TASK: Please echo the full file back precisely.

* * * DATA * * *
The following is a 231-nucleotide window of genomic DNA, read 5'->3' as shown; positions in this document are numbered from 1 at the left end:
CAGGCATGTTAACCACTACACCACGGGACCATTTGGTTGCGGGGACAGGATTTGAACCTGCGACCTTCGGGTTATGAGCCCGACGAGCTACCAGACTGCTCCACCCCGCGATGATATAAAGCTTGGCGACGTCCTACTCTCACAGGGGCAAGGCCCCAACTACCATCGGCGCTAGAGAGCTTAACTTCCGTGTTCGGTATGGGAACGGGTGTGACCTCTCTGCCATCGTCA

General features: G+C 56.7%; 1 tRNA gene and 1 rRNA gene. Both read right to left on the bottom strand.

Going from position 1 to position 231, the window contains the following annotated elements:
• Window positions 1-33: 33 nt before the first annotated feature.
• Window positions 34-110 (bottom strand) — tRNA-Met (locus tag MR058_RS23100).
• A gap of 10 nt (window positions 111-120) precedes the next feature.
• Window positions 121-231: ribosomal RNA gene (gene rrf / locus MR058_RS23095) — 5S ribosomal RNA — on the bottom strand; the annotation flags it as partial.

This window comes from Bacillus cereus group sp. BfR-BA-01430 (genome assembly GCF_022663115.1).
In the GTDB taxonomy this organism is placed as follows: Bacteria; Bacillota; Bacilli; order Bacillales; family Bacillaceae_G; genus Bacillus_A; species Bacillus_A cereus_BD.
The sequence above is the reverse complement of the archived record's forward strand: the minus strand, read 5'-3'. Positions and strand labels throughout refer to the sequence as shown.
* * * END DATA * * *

The following is a 231-nucleotide window of genomic DNA, read 5'->3' as shown; positions in this document are numbered from 1 at the left end:
CAGGCATGTTAACCACTACACCACGGGACCATTTGGTTGCGGGGACAGGATTTGAACCTGCGACCTTCGGGTTATGAGCCCGACGAGCTACCAGACTGCTCCACCCCGCGATGATATAAAGCTTGGCGACGTCCTACTCTCACAGGGGCAAGGCCCCAACTACCATCGGCGCTAGAGAGCTTAACTTCCGTGTTCGGTATGGGAACGGGTGTGACCTCTCTGCCATCGTCA

General features: G+C 56.7%; 1 tRNA gene and 1 rRNA gene. Both read right to left on the bottom strand.

Going from position 1 to position 231, the window contains the following annotated elements:
• Window positions 1-33: 33 nt before the first annotated feature.
• Window positions 34-110 (bottom strand) — tRNA-Met (locus tag MR058_RS23100).
• A gap of 10 nt (window positions 111-120) precedes the next feature.
• Window positions 121-231: ribosomal RNA gene (gene rrf / locus MR058_RS23095) — 5S ribosomal RNA — on the bottom strand; the annotation flags it as partial.

This window comes from Bacillus cereus group sp. BfR-BA-01430 (genome assembly GCF_022663115.1).
In the GTDB taxonomy this organism is placed as follows: Bacteria; Bacillota; Bacilli; order Bacillales; family Bacillaceae_G; genus Bacillus_A; species Bacillus_A cereus_BD.
The sequence above is the reverse complement of the archived record's forward strand: the minus strand, read 5'-3'. Positions and strand labels throughout refer to the sequence as shown.